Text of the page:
BJ. William Plomer
16. ‘Poems Written in Japan’. In Collected Poems. London: Cape, 1960. Enlarged ed., 1973.
Reprints Two Hotels (4e), The Paulownia Avenue (4i), Japonaiserie (4j), and, slightly emended, Captain Maru: A Nationalist (formerly Captain Maru, 7), along with the poems noted below. Others in the section have no internal connection with Japanese subjects. See 33 and 41.
a. White Azaleas (formerly Japanese Love, 4c). Plomer’s revision emphasises the Japanese syllabics by omitting a line and breaking the remaining fifteen into three-line stanzas that appear on the page like period translations of hokku. Other revisions tighten imagery, and the work is altogether more satisfying than the original.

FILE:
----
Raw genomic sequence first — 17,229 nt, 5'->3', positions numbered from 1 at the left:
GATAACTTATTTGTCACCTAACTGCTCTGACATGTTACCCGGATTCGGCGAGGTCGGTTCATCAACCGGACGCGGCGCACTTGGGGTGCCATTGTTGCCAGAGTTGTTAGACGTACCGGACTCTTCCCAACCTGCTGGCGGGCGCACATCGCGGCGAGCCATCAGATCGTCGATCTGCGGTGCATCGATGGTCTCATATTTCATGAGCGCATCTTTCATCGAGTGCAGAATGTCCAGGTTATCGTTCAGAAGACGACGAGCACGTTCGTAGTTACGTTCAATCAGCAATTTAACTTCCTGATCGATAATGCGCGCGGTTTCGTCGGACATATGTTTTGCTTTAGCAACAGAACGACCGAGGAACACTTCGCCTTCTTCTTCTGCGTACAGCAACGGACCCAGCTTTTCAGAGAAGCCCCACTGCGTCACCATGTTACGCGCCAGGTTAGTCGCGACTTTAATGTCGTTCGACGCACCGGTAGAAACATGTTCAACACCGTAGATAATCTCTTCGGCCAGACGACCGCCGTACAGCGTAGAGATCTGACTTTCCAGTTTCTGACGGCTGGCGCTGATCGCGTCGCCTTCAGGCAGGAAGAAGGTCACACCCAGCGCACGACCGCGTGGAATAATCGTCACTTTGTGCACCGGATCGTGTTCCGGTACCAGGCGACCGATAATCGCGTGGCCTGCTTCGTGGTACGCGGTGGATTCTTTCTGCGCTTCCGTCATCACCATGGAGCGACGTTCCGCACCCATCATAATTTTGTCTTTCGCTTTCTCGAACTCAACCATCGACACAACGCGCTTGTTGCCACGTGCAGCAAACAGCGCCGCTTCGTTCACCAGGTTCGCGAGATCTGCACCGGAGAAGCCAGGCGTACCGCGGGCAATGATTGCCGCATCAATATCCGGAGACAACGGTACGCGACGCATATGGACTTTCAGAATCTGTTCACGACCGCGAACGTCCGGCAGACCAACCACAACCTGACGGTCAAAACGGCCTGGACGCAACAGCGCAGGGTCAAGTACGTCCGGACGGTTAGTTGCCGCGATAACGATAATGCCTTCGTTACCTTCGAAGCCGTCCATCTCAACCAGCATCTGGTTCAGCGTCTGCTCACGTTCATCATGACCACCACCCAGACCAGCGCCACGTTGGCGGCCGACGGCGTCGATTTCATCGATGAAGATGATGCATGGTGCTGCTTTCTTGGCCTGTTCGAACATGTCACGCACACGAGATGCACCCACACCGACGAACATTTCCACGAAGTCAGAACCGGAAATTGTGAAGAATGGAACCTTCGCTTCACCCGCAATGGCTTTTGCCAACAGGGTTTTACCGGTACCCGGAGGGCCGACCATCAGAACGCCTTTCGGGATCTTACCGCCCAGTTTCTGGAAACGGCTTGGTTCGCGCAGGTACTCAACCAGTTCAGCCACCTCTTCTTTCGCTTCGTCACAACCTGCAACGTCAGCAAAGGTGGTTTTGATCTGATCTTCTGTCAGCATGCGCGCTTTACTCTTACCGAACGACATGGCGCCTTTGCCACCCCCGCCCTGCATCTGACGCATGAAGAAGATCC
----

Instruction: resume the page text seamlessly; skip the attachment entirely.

b. At Lake Chuzenji (formerly LAKE, 4g). Plomer’s emendations are substantial. LAKE lampoons the foreign community at play, but here Plomer’s focus turns to the resignations of an individual character, and the farcical tone of the original darkens considerably.
c. Autumn Near Tokyo. A significant revision of 4h. The fourth stanza is new, and the focus in closing lines has shifted. Plomer was twenty-seven when the poem first appeared, and the pastoral landscape he evoked in opening lines led to a sympathetic rendering of the losses felt by the old as winter approaches. Here, nearing sixty himself, his sympathies are with the young and their hopes for the future, ‘Arrows into the night / That bowstring song lets fly, / [Their] longings to be strong!’ Plomer reads the work in William Plomer Reading His Poems With Comment at the Recorded Sound Studios, London, England, December 1, 1961 (Archive of Recorded Poetry and Literature, Library of Congress, 1962).